About 1.5 weeks ago I found out I was nominated for an award, and the awards event was Thursday night.  I went with no expectation of being chosen, as there were many nominees.  I don’t usually have wine but I was nervous and gulped down a small cabernet sauvignon.  I thought about the heels on my boots and how I would be standing for a long time (I’m usually a comfortable-shoes type of person).  Luckily I saw some friendly faces soon after I arrived. My principal and vice principal showed up to cheer me on as well.

When the event started, they began with the outstanding volunteer award.  The winner was asked to give a speech and I gulped.  If I were to win, I would have to give a speech to this large crowd??? My vice principal teased that I had better get my speech ready. I said I had no idea what I would say, and my principal joked that I should do it in Spanish because then half the crowd wouldn’t understand me anyway.  I felt my face start burning and I said, Uh oh. I am starting to feel the wine I drank!  My vice principal joked that maybe another wine would help.

When I won later, I was totally shocked.  The announcer pretended to do an Oscar “wrong envelope” move on me, which I totally fell for at first. When I was handed the microphone, I managed to say a few lines about how much I appreciate the support my school leadership and district is showing for work around equity and supporting immigrant families.  The district superintendent gave me a few hugs and shared words of encouragement.  A sweet elderly retired teacher took my hands and congratulated me, and shared how meaningful it was to hear that I help with the school garden.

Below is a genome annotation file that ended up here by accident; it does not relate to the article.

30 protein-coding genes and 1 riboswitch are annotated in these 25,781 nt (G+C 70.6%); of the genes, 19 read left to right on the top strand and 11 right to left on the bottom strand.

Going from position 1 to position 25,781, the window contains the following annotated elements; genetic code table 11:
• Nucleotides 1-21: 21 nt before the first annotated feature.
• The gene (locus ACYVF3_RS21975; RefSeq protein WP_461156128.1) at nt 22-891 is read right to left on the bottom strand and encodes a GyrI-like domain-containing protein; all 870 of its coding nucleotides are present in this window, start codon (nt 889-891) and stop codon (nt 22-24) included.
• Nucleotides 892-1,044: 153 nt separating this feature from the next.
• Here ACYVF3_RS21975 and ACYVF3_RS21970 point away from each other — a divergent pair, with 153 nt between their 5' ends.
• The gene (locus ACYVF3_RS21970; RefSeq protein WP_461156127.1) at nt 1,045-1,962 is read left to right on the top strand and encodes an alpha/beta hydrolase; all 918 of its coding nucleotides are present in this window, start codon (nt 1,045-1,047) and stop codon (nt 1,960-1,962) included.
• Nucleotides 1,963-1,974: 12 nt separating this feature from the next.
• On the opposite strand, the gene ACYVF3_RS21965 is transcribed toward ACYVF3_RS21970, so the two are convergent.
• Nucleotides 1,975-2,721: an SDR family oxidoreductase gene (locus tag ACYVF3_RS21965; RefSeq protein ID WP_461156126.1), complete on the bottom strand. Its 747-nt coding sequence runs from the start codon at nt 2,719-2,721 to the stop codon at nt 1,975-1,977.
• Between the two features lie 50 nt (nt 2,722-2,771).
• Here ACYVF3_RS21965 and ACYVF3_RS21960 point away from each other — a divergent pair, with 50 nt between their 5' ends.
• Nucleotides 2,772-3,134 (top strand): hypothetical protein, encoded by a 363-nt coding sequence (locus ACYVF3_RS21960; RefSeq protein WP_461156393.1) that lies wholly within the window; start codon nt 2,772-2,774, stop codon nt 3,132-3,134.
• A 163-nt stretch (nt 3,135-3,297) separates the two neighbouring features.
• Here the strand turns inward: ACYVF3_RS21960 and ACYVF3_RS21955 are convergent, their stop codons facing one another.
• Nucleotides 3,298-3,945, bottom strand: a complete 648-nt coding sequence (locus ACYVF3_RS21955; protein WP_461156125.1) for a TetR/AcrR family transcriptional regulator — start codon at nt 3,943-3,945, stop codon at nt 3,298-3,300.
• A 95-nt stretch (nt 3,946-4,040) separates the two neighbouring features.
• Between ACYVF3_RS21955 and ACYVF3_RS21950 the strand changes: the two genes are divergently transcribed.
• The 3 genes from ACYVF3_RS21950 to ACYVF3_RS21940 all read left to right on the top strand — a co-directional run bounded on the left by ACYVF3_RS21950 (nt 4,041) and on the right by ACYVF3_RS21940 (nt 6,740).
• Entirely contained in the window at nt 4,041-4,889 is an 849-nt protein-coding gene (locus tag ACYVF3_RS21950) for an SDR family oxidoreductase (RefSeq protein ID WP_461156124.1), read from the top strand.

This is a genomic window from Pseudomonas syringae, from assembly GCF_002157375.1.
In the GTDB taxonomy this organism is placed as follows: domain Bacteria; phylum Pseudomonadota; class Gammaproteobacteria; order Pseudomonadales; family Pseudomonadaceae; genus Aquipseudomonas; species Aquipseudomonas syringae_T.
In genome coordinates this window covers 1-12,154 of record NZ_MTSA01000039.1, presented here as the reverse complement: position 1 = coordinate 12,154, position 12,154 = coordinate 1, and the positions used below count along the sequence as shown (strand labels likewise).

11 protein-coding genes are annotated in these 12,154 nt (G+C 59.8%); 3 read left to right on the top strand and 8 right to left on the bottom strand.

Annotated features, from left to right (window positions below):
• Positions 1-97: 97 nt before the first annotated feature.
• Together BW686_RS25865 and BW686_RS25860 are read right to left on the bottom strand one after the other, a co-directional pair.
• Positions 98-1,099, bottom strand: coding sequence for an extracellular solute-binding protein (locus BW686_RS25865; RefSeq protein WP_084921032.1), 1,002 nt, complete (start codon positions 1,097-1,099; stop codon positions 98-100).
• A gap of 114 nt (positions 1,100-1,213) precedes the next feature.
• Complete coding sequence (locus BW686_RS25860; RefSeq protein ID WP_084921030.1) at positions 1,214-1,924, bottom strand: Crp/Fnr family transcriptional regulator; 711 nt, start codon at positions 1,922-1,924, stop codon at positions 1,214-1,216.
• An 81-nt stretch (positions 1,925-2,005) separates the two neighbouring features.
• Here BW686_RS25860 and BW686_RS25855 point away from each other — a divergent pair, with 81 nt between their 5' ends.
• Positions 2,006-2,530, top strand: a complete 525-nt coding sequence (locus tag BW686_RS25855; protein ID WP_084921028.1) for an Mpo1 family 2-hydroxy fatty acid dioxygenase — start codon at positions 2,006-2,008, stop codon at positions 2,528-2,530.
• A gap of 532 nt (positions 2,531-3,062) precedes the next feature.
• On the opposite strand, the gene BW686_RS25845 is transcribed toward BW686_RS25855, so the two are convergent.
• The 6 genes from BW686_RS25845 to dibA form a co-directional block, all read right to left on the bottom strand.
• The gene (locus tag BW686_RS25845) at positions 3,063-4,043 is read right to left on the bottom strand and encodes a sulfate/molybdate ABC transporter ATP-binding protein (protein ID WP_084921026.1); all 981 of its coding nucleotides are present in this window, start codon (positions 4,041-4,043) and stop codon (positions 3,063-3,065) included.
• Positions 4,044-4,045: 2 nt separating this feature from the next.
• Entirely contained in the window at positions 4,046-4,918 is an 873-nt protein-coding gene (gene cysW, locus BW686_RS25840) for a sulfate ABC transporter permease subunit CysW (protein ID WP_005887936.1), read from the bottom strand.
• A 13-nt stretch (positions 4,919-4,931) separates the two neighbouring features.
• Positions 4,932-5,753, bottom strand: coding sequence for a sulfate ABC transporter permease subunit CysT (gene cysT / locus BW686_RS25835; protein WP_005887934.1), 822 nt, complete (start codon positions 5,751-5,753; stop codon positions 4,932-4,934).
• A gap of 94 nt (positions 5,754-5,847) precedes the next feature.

After that, I wanted to run right out of the building.  I am not used to public recognition in front of crowds. I started walking toward the door after giving hugs and taking a few photos with the handful of people I knew there.  I stopped to talk to someone near the door and a guy said that I was supposed to stay for official photographs.  Duh!  I did my duty and left, my face still burning, the slight aroma of sweat wafting up from my coat. My apple watch registered a highly unusual number of calories burned, so my heart rate must have been working overtime.  By 11 pm, three hours later, my face finally started to cool down.

Since then, I have clearly seen the competing messages inside my head about whether I deserved it or not. My meditation practice (and partner) have been very helpful in reminding me to drop any negative thoughts.  There are countless numbers of amazing teachers, many of whom have mentored me or work alongside me. May we all receive recognition for our passion, dedication and love for children.

Gallery opening